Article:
The primary goal of a digital safety clinic is to educate and empower you to navigate the digital world safely and confidently. It provides a platform for addressing concerns, answering questions, and offering practical solutions to digital safety challenges.

How can a digital safety consultation benefit you?

Whether you are a seasoned digital safety practitioner in your day-to-day life, or someone who never or rarely thinks about your digital safety, a consultation is here to answer any number of questions you may have or to simply have a conversation with professionals working in the field. For instance, below is a non-exhaustive list of questions you can come with:

  • How can I protect my personal information and privacy online?
  • What steps can I take to secure my social media accounts?
  • How do I recognize and avoid phishing scams and fraudulent websites?
  • What are the best practices for creating strong and secure passwords?
  • How can I protect my devices (computer, smartphone, etc.) from malware and viruses?
  • What should I do if I suspect my online accounts have been hacked or compromised?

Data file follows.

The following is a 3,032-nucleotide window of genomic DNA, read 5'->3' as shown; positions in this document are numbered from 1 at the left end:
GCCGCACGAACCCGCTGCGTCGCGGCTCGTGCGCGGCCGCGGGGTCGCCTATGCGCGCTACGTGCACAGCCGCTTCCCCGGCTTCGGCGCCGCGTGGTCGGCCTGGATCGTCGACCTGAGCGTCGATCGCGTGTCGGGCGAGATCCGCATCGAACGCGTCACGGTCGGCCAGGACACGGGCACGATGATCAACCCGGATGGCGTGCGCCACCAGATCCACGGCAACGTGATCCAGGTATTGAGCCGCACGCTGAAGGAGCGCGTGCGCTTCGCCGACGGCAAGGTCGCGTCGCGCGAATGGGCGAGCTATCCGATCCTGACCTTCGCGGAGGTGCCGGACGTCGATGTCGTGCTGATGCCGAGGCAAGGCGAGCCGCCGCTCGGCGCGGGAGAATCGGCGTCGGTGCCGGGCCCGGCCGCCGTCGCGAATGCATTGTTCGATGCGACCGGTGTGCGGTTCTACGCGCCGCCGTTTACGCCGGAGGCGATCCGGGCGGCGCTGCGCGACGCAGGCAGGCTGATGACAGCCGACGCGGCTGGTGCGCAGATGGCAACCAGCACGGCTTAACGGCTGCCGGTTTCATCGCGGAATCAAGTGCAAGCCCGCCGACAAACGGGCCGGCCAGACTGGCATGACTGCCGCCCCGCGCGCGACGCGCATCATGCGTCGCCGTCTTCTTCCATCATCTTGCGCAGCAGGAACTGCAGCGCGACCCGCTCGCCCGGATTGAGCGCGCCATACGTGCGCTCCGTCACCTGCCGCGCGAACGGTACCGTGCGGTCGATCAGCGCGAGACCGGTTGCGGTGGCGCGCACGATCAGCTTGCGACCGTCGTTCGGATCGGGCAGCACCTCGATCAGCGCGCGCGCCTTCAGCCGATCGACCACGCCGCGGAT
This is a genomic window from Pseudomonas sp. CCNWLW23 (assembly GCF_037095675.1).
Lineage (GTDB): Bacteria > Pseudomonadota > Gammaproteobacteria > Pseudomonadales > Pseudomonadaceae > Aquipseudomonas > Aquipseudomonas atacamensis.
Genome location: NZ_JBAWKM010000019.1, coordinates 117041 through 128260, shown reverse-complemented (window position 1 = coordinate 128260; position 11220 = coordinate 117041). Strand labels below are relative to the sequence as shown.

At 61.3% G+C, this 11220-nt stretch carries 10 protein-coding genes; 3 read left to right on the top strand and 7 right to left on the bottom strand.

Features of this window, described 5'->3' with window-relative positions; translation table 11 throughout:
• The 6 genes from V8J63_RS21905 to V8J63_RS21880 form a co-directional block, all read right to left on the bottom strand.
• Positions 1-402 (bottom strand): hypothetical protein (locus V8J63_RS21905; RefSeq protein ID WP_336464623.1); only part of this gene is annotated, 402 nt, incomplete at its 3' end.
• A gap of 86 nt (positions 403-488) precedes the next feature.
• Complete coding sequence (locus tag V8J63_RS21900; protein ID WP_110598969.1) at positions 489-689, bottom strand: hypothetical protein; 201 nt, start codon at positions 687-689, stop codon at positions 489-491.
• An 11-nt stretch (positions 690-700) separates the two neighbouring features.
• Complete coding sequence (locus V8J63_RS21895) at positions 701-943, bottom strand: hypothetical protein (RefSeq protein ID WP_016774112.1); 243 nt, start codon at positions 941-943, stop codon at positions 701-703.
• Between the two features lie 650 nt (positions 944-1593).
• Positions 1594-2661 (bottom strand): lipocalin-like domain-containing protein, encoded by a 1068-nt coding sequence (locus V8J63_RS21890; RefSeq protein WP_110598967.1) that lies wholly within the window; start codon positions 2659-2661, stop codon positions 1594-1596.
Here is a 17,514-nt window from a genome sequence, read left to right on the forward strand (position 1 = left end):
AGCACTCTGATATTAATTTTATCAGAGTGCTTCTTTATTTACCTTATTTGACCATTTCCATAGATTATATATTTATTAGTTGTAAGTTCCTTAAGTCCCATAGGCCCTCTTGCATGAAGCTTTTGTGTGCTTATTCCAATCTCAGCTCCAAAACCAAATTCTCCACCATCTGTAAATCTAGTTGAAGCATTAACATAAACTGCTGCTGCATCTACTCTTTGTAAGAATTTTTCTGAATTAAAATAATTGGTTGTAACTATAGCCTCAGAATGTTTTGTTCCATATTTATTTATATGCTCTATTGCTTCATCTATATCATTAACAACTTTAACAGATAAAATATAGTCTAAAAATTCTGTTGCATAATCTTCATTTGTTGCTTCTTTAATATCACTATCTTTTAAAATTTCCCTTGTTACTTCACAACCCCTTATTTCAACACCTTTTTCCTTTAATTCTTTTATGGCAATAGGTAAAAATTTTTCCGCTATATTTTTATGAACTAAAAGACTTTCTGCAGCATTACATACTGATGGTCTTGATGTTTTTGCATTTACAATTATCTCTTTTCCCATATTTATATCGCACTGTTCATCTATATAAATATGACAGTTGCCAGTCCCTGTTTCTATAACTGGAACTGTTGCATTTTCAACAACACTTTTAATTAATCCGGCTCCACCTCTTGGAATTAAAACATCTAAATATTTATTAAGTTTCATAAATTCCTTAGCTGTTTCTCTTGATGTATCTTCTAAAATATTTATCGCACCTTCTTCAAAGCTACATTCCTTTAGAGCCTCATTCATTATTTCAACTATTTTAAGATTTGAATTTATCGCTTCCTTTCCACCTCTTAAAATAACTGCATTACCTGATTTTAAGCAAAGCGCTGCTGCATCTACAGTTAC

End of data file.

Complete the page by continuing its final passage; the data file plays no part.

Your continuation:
• What are the risks associated with public Wi-Fi networks and how can I stay safe when using them?
  • What steps can I take to protect myself from online identity theft?
  • How can I safely use public or shared computers without compromising my information?
  • What should I do if I receive suspicious emails or messages requesting personal information?
  • How can I safely store and backup my important digital files and documents?
  • Are there any steps I can take to limit the data collected about me by online services?

How can you book a consultation?

To book a consultaion, please follow these three steps:

  1. Register via the LimeSurvey and select a time.
  2. Look forward to a confirmation email containing the call details.
  3. Participate in the session at the designated time.


What topics will be covered during the consultation session?

  • The consultation is here to answer any number of questions you may have or to simply have a conversation with professionals working in the field. For a list of possible topics you can ask about, see here.